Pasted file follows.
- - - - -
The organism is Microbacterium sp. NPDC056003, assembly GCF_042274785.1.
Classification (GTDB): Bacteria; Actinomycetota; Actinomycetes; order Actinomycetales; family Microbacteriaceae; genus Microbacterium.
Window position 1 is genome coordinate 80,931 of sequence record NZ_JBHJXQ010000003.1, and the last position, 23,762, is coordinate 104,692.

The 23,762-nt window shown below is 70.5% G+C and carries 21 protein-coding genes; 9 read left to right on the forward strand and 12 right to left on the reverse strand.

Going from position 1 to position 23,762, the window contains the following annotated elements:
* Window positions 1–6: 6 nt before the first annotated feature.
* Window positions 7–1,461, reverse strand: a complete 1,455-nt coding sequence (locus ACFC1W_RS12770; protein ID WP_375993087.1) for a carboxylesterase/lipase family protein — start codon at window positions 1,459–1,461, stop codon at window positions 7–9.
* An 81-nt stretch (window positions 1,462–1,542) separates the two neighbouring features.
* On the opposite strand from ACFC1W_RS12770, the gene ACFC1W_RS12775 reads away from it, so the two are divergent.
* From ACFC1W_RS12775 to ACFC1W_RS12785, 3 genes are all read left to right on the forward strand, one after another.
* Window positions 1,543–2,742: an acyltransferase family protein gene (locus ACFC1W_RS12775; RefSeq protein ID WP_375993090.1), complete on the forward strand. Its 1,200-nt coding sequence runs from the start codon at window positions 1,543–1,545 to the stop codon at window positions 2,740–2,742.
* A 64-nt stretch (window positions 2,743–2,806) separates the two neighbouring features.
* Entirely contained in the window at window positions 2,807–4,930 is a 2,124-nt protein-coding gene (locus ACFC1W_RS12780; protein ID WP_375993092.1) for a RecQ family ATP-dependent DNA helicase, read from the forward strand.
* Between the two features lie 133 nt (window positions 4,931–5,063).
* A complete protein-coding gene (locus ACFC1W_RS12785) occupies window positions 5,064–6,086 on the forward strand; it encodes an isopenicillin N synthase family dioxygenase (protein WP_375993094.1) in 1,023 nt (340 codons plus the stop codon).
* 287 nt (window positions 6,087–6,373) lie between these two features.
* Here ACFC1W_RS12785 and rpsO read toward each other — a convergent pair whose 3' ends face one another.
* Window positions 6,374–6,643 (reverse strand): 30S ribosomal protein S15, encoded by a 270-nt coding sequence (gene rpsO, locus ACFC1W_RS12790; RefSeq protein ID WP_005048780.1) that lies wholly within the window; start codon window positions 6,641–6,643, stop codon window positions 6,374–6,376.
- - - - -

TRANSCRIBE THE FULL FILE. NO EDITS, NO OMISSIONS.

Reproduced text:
The organism is Microbacterium sp. NPDC056003, assembly GCF_042274785.1.
Classification (GTDB): Bacteria; Actinomycetota; Actinomycetes; order Actinomycetales; family Microbacteriaceae; genus Microbacterium.
Window position 1 is genome coordinate 80,931 of sequence record NZ_JBHJXQ010000003.1, and the last position, 23,762, is coordinate 104,692.

The 23,762-nt window shown below is 70.5% G+C and carries 21 protein-coding genes; 9 read left to right on the forward strand and 12 right to left on the reverse strand.

Going from position 1 to position 23,762, the window contains the following annotated elements:
* Window positions 1–6: 6 nt before the first annotated feature.
* Window positions 7–1,461, reverse strand: a complete 1,455-nt coding sequence (locus ACFC1W_RS12770; protein ID WP_375993087.1) for a carboxylesterase/lipase family protein — start codon at window positions 1,459–1,461, stop codon at window positions 7–9.
* An 81-nt stretch (window positions 1,462–1,542) separates the two neighbouring features.
* On the opposite strand from ACFC1W_RS12770, the gene ACFC1W_RS12775 reads away from it, so the two are divergent.
* From ACFC1W_RS12775 to ACFC1W_RS12785, 3 genes are all read left to right on the forward strand, one after another.
* Window positions 1,543–2,742: an acyltransferase family protein gene (locus ACFC1W_RS12775; RefSeq protein ID WP_375993090.1), complete on the forward strand. Its 1,200-nt coding sequence runs from the start codon at window positions 1,543–1,545 to the stop codon at window positions 2,740–2,742.
* A 64-nt stretch (window positions 2,743–2,806) separates the two neighbouring features.
* Entirely contained in the window at window positions 2,807–4,930 is a 2,124-nt protein-coding gene (locus ACFC1W_RS12780; protein ID WP_375993092.1) for a RecQ family ATP-dependent DNA helicase, read from the forward strand.
* Between the two features lie 133 nt (window positions 4,931–5,063).
* A complete protein-coding gene (locus ACFC1W_RS12785) occupies window positions 5,064–6,086 on the forward strand; it encodes an isopenicillin N synthase family dioxygenase (protein WP_375993094.1) in 1,023 nt (340 codons plus the stop codon).
* 287 nt (window positions 6,087–6,373) lie between these two features.
* Here ACFC1W_RS12785 and rpsO read toward each other — a convergent pair whose 3' ends face one another.
* Window positions 6,374–6,643 (reverse strand): 30S ribosomal protein S15, encoded by a 270-nt coding sequence (gene rpsO, locus ACFC1W_RS12790; RefSeq protein ID WP_005048780.1) that lies wholly within the window; start codon window positions 6,641–6,643, stop codon window positions 6,374–6,376.